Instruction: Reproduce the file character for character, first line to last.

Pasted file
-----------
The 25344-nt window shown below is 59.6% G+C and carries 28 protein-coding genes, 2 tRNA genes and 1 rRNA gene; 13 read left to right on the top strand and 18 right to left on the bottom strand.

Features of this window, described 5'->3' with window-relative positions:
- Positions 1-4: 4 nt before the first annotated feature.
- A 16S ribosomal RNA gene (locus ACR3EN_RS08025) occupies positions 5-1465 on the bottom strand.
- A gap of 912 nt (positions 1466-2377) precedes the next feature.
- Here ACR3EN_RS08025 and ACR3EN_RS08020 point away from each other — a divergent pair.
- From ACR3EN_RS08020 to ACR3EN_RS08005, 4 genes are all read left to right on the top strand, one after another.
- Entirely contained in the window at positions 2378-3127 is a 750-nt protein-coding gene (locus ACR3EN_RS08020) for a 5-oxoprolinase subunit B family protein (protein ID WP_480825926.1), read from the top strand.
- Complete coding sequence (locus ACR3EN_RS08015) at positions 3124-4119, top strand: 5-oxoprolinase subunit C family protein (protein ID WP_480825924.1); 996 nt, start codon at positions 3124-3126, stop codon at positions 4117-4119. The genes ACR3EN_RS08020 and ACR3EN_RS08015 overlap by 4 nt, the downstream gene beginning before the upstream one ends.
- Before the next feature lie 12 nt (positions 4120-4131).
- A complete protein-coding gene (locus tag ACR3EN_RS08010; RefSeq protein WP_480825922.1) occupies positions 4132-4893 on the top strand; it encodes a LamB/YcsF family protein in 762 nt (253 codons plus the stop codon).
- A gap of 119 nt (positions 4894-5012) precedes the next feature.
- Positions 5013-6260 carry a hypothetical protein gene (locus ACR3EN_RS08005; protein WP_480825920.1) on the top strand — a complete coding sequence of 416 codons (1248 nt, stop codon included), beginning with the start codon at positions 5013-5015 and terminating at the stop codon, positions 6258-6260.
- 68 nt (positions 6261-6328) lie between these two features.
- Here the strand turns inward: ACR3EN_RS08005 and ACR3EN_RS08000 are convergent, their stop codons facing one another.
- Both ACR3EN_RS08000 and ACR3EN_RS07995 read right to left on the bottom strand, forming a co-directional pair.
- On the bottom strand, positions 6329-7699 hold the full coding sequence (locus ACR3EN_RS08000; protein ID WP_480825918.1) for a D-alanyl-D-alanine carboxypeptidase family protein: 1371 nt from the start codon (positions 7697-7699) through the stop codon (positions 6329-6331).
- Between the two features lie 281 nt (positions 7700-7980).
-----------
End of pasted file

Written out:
The 25344-nt window shown below is 59.6% G+C and carries 28 protein-coding genes, 2 tRNA genes and 1 rRNA gene; 13 read left to right on the top strand and 18 right to left on the bottom strand.

Features of this window, described 5'->3' with window-relative positions:
- Positions 1-4: 4 nt before the first annotated feature.
- A 16S ribosomal RNA gene (locus ACR3EN_RS08025) occupies positions 5-1465 on the bottom strand.
- A gap of 912 nt (positions 1466-2377) precedes the next feature.
- Here ACR3EN_RS08025 and ACR3EN_RS08020 point away from each other — a divergent pair.
- From ACR3EN_RS08020 to ACR3EN_RS08005, 4 genes are all read left to right on the top strand, one after another.
- Entirely contained in the window at positions 2378-3127 is a 750-nt protein-coding gene (locus ACR3EN_RS08020) for a 5-oxoprolinase subunit B family protein (protein ID WP_480825926.1), read from the top strand.
- Complete coding sequence (locus ACR3EN_RS08015) at positions 3124-4119, top strand: 5-oxoprolinase subunit C family protein (protein ID WP_480825924.1); 996 nt, start codon at positions 3124-3126, stop codon at positions 4117-4119. The genes ACR3EN_RS08020 and ACR3EN_RS08015 overlap by 4 nt, the downstream gene beginning before the upstream one ends.
- Before the next feature lie 12 nt (positions 4120-4131).
- A complete protein-coding gene (locus tag ACR3EN_RS08010; RefSeq protein WP_480825922.1) occupies positions 4132-4893 on the top strand; it encodes a LamB/YcsF family protein in 762 nt (253 codons plus the stop codon).
- A gap of 119 nt (positions 4894-5012) precedes the next feature.
- Positions 5013-6260 carry a hypothetical protein gene (locus ACR3EN_RS08005; protein WP_480825920.1) on the top strand — a complete coding sequence of 416 codons (1248 nt, stop codon included), beginning with the start codon at positions 5013-5015 and terminating at the stop codon, positions 6258-6260.
- 68 nt (positions 6261-6328) lie between these two features.
- Here the strand turns inward: ACR3EN_RS08005 and ACR3EN_RS08000 are convergent, their stop codons facing one another.
- Both ACR3EN_RS08000 and ACR3EN_RS07995 read right to left on the bottom strand, forming a co-directional pair.
- On the bottom strand, positions 6329-7699 hold the full coding sequence (locus ACR3EN_RS08000; protein ID WP_480825918.1) for a D-alanyl-D-alanine carboxypeptidase family protein: 1371 nt from the start codon (positions 7697-7699) through the stop codon (positions 6329-6331).
- Between the two features lie 281 nt (positions 7700-7980).